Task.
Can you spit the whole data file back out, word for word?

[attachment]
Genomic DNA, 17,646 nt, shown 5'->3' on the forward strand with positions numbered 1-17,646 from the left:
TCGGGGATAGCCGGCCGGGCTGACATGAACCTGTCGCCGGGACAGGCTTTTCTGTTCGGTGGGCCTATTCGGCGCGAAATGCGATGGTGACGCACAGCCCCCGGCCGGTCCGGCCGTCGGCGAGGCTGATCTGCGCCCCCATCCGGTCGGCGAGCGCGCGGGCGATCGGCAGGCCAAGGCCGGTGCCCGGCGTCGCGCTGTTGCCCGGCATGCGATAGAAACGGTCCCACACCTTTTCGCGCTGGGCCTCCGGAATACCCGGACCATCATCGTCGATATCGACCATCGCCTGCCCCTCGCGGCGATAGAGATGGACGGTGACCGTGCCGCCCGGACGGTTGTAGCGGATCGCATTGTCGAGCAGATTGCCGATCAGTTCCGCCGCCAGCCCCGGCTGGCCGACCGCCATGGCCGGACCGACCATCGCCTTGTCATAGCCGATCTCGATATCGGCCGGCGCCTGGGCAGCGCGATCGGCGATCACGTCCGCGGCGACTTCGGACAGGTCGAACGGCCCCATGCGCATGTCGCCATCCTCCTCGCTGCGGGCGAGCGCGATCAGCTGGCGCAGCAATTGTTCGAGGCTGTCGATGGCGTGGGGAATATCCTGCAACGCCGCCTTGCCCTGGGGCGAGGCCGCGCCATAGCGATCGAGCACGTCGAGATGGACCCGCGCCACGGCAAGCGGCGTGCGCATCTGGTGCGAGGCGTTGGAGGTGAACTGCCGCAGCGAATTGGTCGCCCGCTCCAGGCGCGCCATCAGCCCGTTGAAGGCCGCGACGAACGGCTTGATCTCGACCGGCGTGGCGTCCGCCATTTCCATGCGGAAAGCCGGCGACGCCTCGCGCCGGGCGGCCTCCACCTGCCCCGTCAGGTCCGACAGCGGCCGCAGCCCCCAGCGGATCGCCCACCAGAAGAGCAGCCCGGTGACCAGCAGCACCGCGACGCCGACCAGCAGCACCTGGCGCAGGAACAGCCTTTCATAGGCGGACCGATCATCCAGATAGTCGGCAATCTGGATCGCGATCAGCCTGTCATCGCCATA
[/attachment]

Genomic DNA, 17,646 nt, shown 5'->3' on the forward strand with positions numbered 1-17,646 from the left:
TCGGGGATAGCCGGCCGGGCTGACATGAACCTGTCGCCGGGACAGGCTTTTCTGTTCGGTGGGCCTATTCGGCGCGAAATGCGATGGTGACGCACAGCCCCCGGCCGGTCCGGCCGTCGGCGAGGCTGATCTGCGCCCCCATCCGGTCGGCGAGCGCGCGGGCGATCGGCAGGCCAAGGCCGGTGCCCGGCGTCGCGCTGTTGCCCGGCATGCGATAGAAACGGTCCCACACCTTTTCGCGCTGGGCCTCCGGAATACCCGGACCATCATCGTCGATATCGACCATCGCCTGCCCCTCGCGGCGATAGAGATGGACGGTGACCGTGCCGCCCGGACGGTTGTAGCGGATCGCATTGTCGAGCAGATTGCCGATCAGTTCCGCCGCCAGCCCCGGCTGGCCGACCGCCATGGCCGGACCGACCATCGCCTTGTCATAGCCGATCTCGATATCGGCCGGCGCCTGGGCAGCGCGATCGGCGATCACGTCCGCGGCGACTTCGGACAGGTCGAACGGCCCCATGCGCATGTCGCCATCCTCCTCGCTGCGGGCGAGCGCGATCAGCTGGCGCAGCAATTGTTCGAGGCTGTCGATGGCGTGGGGAATATCCTGCAACGCCGCCTTGCCCTGGGGCGAGGCCGCGCCATAGCGATCGAGCACGTCGAGATGGACCCGCGCCACGGCAAGCGGCGTGCGCATCTGGTGCGAGGCGTTGGAGGTGAACTGCCGCAGCGAATTGGTCGCCCGCTCCAGGCGCGCCATCAGCCCGTTGAAGGCCGCGACGAACGGCTTGATCTCGACCGGCGTGGCGTCCGCCATTTCCATGCGGAAAGCCGGCGACGCCTCGCGCCGGGCGGCCTCCACCTGCCCCGTCAGGTCCGACAGCGGCCGCAGCCCCCAGCGGATCGCCCACCAGAAGAGCAGCCCGGTGACCAGCAGCACCGCGACGCCGACCAGCAGCACCTGGCGCAGGAACAGCCTTTCATAGGCGGACCGATCATCCAGATAGTCGGCAATCTGGATCGCGATCAGCCTGTCATCGCCATA